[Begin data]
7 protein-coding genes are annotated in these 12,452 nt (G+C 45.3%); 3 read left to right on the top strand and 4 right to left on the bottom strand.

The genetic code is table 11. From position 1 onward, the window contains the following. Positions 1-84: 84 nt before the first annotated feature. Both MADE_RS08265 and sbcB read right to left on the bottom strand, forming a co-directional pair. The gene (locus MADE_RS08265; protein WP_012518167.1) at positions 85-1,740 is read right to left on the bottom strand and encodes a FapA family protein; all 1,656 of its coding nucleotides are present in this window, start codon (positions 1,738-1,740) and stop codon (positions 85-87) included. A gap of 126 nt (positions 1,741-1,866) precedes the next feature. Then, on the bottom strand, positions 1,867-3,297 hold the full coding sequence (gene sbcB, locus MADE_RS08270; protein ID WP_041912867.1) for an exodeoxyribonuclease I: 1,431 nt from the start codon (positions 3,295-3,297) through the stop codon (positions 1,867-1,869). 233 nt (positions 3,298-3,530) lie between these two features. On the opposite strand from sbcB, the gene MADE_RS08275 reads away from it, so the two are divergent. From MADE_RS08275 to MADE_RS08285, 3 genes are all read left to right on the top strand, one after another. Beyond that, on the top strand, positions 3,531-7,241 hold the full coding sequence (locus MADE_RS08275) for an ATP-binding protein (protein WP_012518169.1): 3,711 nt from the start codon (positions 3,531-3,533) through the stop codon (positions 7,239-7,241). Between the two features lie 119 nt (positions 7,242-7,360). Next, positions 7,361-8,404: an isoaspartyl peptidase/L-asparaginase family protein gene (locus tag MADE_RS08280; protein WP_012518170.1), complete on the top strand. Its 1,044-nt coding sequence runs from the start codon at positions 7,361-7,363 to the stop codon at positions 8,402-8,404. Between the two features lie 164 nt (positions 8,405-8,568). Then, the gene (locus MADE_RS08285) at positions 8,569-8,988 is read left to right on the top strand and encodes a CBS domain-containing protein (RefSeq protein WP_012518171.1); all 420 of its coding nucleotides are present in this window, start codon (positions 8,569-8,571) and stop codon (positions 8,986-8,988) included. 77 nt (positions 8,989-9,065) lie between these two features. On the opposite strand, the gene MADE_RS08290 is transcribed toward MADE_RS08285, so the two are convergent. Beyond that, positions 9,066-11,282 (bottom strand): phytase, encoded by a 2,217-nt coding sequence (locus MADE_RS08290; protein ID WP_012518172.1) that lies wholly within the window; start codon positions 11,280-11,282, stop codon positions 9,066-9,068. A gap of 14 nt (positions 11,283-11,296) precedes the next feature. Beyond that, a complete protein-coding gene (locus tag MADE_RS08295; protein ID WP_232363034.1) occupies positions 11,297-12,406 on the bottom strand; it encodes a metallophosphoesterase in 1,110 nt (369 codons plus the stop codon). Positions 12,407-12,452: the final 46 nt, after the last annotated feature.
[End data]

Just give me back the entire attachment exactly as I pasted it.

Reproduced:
7 protein-coding genes are annotated in these 12,452 nt (G+C 45.3%); 3 read left to right on the top strand and 4 right to left on the bottom strand.

The genetic code is table 11. From position 1 onward, the window contains the following. Positions 1-84: 84 nt before the first annotated feature. Both MADE_RS08265 and sbcB read right to left on the bottom strand, forming a co-directional pair. The gene (locus MADE_RS08265; protein WP_012518167.1) at positions 85-1,740 is read right to left on the bottom strand and encodes a FapA family protein; all 1,656 of its coding nucleotides are present in this window, start codon (positions 1,738-1,740) and stop codon (positions 85-87) included. A gap of 126 nt (positions 1,741-1,866) precedes the next feature. Then, on the bottom strand, positions 1,867-3,297 hold the full coding sequence (gene sbcB, locus MADE_RS08270; protein ID WP_041912867.1) for an exodeoxyribonuclease I: 1,431 nt from the start codon (positions 3,295-3,297) through the stop codon (positions 1,867-1,869). 233 nt (positions 3,298-3,530) lie between these two features. On the opposite strand from sbcB, the gene MADE_RS08275 reads away from it, so the two are divergent. From MADE_RS08275 to MADE_RS08285, 3 genes are all read left to right on the top strand, one after another. Beyond that, on the top strand, positions 3,531-7,241 hold the full coding sequence (locus MADE_RS08275) for an ATP-binding protein (protein WP_012518169.1): 3,711 nt from the start codon (positions 3,531-3,533) through the stop codon (positions 7,239-7,241). Between the two features lie 119 nt (positions 7,242-7,360). Next, positions 7,361-8,404: an isoaspartyl peptidase/L-asparaginase family protein gene (locus tag MADE_RS08280; protein WP_012518170.1), complete on the top strand. Its 1,044-nt coding sequence runs from the start codon at positions 7,361-7,363 to the stop codon at positions 8,402-8,404. Between the two features lie 164 nt (positions 8,405-8,568). Then, the gene (locus MADE_RS08285) at positions 8,569-8,988 is read left to right on the top strand and encodes a CBS domain-containing protein (RefSeq protein WP_012518171.1); all 420 of its coding nucleotides are present in this window, start codon (positions 8,569-8,571) and stop codon (positions 8,986-8,988) included. 77 nt (positions 8,989-9,065) lie between these two features. On the opposite strand, the gene MADE_RS08290 is transcribed toward MADE_RS08285, so the two are convergent. Beyond that, positions 9,066-11,282 (bottom strand): phytase, encoded by a 2,217-nt coding sequence (locus MADE_RS08290; protein ID WP_012518172.1) that lies wholly within the window; start codon positions 11,280-11,282, stop codon positions 9,066-9,068. A gap of 14 nt (positions 11,283-11,296) precedes the next feature. Beyond that, a complete protein-coding gene (locus tag MADE_RS08295; protein ID WP_232363034.1) occupies positions 11,297-12,406 on the bottom strand; it encodes a metallophosphoesterase in 1,110 nt (369 codons plus the stop codon). Positions 12,407-12,452: the final 46 nt, after the last annotated feature.